I’m grateful to all three women (I’ve changed their names) for sharing their experiences with me, which are different to mine. My reason for doing it was simple. Money. We all have to live in the material world after all and like Madonna says, I am a material girl. As for regrets, absolutely. I wish I had never come anywhere near that life, because society doesn’t need another reason to judge me unfavourably.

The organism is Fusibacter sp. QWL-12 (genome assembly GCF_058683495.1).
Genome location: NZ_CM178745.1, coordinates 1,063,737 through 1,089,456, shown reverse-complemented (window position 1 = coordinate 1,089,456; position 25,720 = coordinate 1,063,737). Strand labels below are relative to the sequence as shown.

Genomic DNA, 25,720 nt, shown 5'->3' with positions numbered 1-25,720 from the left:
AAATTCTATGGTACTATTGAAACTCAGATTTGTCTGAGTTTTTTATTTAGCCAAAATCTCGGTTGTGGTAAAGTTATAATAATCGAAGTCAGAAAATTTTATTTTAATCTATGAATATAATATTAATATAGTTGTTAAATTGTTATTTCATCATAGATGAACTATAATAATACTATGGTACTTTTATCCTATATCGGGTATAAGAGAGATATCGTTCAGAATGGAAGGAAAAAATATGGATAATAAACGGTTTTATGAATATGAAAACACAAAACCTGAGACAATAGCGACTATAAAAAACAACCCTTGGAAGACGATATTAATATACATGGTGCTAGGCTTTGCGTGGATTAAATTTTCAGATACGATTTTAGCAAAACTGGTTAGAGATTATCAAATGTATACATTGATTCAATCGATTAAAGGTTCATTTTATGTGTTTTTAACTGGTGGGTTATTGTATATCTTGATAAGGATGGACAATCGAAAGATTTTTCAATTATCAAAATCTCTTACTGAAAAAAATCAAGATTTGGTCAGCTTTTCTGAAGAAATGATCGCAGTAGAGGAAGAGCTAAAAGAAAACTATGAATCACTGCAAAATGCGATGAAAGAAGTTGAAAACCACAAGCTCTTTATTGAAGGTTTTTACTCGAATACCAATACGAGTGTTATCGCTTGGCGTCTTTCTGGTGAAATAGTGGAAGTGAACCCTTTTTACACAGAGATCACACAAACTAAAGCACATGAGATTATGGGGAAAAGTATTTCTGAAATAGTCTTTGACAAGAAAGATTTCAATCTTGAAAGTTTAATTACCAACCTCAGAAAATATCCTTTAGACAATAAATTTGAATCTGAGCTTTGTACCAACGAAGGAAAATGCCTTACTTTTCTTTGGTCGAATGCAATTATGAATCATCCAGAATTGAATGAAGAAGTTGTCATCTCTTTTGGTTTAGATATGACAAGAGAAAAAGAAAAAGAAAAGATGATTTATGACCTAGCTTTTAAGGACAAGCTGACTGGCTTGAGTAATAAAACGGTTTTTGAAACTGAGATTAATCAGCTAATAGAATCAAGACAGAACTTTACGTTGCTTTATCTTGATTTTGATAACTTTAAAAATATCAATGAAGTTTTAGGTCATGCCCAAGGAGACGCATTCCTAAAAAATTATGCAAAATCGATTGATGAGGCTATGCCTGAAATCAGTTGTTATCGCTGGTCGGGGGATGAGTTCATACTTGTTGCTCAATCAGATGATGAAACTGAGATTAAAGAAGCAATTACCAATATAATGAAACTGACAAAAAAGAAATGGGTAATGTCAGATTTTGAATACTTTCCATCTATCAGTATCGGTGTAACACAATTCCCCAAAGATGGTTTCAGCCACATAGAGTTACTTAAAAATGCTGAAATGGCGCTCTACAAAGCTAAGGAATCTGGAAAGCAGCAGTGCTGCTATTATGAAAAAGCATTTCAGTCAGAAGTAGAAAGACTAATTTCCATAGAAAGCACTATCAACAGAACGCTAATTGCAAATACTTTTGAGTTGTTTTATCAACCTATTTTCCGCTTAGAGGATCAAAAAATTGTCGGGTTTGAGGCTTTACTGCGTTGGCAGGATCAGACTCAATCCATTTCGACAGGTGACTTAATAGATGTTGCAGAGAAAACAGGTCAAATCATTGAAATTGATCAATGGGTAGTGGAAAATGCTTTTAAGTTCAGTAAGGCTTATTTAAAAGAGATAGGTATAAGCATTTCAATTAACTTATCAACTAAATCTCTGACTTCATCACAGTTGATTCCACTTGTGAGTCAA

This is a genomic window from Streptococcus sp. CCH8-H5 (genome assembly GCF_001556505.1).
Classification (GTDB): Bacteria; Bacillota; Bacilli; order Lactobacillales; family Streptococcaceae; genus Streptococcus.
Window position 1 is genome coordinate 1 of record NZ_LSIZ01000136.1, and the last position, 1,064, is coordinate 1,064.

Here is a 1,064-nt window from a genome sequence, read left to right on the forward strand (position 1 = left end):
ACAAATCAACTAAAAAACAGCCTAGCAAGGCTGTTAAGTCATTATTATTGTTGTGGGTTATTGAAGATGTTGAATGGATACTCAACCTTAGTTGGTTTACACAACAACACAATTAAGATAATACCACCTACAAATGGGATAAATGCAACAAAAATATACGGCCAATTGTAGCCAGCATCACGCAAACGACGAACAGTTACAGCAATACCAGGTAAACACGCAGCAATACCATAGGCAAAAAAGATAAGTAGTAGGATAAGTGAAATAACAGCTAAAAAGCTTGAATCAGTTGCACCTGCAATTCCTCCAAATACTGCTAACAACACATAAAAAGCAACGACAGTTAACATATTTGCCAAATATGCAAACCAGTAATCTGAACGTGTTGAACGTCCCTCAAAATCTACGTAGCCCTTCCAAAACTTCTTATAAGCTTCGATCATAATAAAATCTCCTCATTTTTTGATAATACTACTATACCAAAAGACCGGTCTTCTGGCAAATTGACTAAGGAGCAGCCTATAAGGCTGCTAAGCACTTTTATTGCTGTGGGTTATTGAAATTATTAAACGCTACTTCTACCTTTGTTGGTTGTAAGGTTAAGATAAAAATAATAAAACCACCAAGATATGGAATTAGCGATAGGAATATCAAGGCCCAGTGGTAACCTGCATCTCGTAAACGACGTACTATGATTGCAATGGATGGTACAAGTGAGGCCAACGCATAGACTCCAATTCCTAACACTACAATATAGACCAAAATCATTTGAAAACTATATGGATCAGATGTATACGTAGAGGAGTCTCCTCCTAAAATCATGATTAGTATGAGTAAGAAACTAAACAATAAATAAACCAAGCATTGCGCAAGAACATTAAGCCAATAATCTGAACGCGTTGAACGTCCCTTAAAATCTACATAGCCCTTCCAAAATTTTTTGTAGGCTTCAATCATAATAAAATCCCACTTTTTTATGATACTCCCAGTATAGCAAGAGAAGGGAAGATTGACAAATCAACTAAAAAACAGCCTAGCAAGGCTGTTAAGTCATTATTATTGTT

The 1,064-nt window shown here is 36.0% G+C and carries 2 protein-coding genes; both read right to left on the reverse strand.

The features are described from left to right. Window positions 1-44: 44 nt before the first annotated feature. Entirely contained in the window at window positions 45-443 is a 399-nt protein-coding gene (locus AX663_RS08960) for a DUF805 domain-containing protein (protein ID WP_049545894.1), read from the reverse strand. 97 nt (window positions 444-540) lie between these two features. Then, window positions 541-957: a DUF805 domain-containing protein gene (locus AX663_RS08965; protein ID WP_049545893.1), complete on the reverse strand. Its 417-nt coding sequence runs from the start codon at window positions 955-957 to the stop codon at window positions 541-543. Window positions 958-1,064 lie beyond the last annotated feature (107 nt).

I just wish society would show sex workers the same kind of respect and equality they deserve. More than that, I guess as a former sex worker myself, I would say that if you’re thinking about doing it, have some respect for yourself and think carefully about it. In these days of social media, it can stay with you forever, in a very different, more public and personal way than it did in my day. All of which make the mental recovery harder.